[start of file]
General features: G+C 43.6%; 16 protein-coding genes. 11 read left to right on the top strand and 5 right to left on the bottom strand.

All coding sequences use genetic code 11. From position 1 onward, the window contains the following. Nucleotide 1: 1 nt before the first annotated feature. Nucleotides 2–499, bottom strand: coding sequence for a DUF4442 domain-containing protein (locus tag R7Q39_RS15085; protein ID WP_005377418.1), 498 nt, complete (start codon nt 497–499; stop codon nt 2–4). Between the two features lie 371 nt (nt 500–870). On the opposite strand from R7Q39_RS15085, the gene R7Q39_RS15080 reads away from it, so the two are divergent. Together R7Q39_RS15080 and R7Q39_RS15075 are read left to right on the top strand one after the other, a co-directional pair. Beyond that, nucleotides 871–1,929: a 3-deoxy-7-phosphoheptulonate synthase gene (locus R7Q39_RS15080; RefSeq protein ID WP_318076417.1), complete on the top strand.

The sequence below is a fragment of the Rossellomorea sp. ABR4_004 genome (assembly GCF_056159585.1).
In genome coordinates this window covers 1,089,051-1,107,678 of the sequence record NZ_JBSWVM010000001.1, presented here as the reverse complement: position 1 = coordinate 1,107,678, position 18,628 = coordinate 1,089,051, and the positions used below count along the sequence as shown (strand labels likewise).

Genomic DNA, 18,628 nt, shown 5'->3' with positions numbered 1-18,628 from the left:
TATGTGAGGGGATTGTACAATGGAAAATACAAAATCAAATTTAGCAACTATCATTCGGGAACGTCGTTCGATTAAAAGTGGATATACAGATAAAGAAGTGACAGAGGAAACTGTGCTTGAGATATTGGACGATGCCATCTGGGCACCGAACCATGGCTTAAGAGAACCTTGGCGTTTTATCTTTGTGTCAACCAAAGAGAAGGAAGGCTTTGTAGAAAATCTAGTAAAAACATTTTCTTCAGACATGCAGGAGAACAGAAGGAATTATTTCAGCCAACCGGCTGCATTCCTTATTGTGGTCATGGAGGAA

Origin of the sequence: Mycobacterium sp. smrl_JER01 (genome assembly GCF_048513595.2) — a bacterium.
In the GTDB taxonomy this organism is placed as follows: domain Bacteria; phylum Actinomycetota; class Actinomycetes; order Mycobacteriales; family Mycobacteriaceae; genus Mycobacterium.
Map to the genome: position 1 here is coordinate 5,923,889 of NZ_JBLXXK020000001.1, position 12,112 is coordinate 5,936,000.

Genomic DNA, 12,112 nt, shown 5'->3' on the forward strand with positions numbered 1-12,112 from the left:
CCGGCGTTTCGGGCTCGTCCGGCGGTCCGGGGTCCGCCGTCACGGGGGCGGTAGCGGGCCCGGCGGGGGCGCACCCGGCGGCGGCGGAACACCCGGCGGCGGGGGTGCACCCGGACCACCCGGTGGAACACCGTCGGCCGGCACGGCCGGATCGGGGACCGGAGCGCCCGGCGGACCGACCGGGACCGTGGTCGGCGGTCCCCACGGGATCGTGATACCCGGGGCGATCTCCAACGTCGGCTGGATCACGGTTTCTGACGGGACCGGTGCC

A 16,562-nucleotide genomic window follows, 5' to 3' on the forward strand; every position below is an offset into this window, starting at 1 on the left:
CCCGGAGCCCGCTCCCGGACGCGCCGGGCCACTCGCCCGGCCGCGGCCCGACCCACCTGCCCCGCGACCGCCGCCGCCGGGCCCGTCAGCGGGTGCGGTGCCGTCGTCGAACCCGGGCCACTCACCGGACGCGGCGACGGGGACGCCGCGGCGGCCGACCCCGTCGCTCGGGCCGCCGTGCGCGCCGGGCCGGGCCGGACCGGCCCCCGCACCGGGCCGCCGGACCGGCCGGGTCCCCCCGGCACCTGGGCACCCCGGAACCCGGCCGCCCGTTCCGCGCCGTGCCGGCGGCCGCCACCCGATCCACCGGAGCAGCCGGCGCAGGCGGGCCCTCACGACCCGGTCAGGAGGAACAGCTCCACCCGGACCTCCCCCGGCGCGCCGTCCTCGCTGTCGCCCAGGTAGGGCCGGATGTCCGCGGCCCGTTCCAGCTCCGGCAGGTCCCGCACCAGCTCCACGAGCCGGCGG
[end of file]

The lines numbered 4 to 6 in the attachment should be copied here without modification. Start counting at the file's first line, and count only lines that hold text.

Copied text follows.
In genome coordinates this window covers 1,089,051-1,107,678 of the sequence record NZ_JBSWVM010000001.1, presented here as the reverse complement: position 1 = coordinate 1,107,678, position 18,628 = coordinate 1,089,051, and the positions used below count along the sequence as shown (strand labels likewise).

Genomic DNA, 18,628 nt, shown 5'->3' with positions numbered 1-18,628 from the left:
TATGTGAGGGGATTGTACAATGGAAAATACAAAATCAAATTTAGCAACTATCATTCGGGAACGTCGTTCGATTAAAAGTGGATATACAGATAAAGAAGTGACAGAGGAAACTGTGCTTGAGATATTGGACGATGCCATCTGGGCACCGAACCATGGCTTAAGAGAACCTTGGCGTTTTATCTTTGTGTCAACCAAAGAGAAGGAAGGCTTTGTAGAAAATCTAGTAAAAACATTTTCTTCAGACATGCAGGAGAACAGAAGGAATTATTTCAGCCAACCGGCTGCATTCCTTATTGTGGTCATGGAGGAA